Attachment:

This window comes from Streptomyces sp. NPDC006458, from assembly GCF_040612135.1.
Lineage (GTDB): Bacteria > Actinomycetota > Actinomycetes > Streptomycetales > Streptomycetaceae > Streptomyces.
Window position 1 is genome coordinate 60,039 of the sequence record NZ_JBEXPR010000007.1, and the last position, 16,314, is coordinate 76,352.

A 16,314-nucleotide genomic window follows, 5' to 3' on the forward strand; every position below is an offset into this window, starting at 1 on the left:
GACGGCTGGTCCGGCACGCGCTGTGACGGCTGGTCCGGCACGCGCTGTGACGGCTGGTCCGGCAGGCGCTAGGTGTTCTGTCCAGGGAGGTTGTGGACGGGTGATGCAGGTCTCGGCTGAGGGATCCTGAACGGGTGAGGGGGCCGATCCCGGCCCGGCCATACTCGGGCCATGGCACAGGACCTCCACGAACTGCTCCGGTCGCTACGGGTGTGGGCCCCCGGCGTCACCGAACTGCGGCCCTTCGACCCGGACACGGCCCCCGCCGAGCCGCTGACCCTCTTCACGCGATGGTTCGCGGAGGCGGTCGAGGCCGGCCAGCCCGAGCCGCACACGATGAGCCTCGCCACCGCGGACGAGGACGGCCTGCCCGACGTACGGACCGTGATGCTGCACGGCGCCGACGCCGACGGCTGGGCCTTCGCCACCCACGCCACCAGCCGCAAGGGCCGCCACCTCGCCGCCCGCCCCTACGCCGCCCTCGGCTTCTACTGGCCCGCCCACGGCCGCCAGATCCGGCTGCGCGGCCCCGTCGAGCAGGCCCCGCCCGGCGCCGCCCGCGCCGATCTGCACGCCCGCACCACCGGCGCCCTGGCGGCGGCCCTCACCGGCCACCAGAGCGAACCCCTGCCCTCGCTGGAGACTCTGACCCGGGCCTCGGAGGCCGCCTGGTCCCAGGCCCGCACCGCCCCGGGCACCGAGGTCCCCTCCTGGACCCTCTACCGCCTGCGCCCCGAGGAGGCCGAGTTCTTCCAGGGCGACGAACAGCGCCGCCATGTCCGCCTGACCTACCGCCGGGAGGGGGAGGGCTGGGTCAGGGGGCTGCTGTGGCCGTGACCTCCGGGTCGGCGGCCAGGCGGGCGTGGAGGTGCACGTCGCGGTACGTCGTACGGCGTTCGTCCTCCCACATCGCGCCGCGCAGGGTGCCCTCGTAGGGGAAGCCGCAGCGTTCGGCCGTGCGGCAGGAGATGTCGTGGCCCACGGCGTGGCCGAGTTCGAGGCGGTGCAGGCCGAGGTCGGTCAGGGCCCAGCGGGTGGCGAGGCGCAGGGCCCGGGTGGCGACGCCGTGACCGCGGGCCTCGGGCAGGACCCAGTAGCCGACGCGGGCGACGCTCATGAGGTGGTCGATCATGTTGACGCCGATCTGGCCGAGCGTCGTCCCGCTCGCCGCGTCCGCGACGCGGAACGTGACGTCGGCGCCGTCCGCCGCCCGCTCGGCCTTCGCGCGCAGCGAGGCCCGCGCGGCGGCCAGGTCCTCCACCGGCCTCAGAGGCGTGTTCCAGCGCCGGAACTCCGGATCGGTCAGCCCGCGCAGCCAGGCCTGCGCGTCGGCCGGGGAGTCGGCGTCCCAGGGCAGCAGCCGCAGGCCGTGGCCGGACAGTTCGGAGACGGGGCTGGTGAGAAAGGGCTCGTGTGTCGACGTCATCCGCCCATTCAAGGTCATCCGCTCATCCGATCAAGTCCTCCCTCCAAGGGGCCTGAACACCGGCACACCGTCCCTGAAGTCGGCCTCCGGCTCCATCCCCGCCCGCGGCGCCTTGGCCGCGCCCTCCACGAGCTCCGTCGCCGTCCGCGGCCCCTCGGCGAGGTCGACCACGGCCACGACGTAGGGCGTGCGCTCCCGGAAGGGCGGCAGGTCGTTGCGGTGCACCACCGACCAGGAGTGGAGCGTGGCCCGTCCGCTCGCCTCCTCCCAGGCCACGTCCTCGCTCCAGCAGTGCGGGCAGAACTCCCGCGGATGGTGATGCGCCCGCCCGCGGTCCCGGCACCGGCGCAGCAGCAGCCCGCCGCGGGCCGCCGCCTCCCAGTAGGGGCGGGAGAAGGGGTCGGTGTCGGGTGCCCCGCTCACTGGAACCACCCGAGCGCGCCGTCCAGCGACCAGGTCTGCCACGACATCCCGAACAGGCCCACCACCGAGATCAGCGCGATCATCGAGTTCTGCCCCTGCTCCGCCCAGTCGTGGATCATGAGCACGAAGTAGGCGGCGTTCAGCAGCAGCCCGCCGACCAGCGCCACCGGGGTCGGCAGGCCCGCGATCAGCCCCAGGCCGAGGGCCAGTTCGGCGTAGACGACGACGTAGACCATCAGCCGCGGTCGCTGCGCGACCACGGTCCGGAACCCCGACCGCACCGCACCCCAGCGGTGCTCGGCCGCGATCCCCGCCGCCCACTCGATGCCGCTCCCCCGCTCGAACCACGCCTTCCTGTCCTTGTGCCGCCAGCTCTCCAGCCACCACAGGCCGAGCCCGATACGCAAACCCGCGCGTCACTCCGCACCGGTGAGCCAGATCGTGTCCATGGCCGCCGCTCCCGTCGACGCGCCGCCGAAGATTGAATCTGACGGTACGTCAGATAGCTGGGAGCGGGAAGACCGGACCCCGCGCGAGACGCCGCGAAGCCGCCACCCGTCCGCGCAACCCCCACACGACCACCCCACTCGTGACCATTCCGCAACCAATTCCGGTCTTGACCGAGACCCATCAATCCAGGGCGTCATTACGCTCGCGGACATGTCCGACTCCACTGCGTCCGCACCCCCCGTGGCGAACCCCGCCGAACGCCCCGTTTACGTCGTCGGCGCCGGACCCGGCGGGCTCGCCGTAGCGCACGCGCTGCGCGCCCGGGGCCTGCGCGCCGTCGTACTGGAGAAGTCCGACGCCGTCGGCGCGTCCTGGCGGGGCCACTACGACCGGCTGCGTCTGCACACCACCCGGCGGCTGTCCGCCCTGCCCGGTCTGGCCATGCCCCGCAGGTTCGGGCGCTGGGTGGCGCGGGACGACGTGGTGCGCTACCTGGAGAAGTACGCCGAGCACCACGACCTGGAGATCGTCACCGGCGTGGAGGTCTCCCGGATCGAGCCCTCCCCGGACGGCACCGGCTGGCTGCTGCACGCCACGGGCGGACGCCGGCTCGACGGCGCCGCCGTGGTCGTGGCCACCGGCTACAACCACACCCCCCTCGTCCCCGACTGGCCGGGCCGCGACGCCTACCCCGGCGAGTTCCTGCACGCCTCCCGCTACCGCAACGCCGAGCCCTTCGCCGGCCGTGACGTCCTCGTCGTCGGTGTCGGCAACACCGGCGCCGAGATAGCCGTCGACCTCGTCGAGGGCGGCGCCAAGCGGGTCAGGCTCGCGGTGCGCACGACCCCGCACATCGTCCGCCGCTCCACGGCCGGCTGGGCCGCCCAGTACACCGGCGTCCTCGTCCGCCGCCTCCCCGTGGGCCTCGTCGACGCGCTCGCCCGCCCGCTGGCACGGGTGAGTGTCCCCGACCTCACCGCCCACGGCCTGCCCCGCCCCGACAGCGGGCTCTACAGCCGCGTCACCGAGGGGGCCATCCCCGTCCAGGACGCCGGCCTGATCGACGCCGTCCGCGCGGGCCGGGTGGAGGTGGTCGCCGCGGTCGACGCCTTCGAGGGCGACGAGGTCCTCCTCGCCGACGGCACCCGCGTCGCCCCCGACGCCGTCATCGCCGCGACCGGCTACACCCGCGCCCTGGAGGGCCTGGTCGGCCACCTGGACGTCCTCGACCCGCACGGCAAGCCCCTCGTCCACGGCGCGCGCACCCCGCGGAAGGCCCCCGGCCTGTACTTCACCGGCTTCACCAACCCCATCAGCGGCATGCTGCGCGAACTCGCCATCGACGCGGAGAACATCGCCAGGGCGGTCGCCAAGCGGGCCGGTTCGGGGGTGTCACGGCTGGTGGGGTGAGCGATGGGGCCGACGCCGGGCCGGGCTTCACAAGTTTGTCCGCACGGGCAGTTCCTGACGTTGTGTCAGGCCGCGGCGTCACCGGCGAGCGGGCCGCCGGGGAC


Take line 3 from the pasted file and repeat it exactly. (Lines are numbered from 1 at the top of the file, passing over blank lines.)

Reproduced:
Window position 1 is genome coordinate 60,039 of the sequence record NZ_JBEXPR010000007.1, and the last position, 16,314, is coordinate 76,352.